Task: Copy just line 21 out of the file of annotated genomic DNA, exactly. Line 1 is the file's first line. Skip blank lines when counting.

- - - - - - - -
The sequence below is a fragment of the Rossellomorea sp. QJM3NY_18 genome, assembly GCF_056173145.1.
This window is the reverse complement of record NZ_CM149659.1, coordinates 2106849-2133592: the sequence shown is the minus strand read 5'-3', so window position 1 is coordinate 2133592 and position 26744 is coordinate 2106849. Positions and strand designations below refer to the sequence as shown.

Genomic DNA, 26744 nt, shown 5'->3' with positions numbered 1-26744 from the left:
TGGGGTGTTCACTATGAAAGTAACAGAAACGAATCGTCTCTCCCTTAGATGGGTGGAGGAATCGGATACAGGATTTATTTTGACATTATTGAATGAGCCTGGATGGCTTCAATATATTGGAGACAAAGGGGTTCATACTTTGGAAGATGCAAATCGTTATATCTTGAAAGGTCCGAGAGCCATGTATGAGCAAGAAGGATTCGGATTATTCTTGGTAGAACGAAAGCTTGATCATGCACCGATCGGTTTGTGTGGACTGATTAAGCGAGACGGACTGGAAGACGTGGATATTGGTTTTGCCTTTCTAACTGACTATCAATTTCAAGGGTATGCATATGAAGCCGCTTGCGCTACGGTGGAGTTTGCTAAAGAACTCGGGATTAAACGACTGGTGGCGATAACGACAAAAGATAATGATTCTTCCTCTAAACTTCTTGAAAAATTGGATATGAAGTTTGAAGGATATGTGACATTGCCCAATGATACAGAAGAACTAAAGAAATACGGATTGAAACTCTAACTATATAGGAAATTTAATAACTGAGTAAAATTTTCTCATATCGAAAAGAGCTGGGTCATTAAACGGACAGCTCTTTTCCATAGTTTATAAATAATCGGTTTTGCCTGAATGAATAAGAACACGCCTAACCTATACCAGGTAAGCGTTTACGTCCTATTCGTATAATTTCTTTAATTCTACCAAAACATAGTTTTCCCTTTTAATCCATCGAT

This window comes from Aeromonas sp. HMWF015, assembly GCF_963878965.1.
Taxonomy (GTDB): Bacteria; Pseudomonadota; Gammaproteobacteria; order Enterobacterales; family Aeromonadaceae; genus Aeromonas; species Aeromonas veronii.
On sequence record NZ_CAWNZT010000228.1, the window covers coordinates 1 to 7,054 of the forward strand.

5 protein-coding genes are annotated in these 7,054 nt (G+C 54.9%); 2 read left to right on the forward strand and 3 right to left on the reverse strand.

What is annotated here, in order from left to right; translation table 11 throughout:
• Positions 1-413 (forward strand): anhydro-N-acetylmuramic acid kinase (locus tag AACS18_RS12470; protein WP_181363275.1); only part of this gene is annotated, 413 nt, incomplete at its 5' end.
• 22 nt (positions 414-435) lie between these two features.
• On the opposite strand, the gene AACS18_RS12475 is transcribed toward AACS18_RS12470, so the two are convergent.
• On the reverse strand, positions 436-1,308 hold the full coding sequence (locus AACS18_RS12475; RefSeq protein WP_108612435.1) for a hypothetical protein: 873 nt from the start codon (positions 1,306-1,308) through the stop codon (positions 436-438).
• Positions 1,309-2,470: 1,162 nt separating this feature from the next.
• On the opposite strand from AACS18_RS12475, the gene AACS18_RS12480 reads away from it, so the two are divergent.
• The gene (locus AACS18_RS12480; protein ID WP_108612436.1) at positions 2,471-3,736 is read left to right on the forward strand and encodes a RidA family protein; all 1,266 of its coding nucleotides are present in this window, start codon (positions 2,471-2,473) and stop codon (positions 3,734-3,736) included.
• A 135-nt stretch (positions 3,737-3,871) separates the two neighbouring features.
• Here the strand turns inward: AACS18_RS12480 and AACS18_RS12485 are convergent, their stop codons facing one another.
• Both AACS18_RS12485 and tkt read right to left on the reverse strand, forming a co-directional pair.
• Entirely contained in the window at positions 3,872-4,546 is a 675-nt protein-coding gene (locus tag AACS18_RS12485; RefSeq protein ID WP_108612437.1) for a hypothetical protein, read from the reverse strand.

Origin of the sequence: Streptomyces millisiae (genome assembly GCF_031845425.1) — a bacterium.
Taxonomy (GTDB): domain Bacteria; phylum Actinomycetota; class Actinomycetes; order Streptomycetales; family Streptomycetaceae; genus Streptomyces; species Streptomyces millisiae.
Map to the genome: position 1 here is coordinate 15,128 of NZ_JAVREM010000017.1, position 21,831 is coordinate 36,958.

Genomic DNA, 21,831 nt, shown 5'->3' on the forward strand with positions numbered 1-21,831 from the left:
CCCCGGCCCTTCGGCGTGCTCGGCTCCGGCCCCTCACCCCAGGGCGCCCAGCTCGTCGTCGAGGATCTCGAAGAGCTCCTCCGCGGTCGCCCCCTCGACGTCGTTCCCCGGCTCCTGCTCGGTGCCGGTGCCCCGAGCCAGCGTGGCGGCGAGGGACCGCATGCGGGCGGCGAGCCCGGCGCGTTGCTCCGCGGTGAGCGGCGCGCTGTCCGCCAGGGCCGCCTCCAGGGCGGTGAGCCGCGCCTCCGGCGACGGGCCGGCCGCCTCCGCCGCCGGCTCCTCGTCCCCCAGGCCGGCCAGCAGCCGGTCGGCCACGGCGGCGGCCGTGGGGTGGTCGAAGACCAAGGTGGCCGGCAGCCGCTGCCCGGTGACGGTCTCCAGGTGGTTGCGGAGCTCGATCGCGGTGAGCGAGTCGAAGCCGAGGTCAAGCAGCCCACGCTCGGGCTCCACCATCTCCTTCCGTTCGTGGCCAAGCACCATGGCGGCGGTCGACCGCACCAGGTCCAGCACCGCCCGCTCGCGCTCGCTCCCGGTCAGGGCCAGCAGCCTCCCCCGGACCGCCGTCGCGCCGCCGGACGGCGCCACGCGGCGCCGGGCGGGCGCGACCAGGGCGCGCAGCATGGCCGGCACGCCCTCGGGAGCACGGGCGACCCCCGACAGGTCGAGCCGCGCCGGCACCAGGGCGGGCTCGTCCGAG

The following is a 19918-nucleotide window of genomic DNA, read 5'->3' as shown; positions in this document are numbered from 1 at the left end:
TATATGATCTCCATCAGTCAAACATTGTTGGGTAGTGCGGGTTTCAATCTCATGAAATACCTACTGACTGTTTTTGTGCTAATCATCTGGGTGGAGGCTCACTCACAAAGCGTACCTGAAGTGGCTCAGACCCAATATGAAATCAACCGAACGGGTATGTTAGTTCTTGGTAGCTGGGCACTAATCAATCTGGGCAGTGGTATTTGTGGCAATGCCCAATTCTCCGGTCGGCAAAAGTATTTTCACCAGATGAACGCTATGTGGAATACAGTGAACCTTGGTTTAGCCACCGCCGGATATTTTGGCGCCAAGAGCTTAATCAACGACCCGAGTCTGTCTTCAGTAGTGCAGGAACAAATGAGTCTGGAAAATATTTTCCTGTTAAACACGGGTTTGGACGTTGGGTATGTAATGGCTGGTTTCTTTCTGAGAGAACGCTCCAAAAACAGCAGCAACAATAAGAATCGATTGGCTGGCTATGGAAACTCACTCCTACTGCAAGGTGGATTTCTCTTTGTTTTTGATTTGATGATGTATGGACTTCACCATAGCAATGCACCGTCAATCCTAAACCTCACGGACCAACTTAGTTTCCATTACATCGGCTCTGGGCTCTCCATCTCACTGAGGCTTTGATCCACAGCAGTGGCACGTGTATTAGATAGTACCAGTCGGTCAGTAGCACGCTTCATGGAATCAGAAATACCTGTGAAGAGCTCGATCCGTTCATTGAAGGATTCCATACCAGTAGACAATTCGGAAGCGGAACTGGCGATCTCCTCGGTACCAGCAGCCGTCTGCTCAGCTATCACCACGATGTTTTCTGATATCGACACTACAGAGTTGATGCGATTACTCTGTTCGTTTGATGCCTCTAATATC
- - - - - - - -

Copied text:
Origin of the sequence: Streptomyces millisiae (genome assembly GCF_031845425.1) — a bacterium.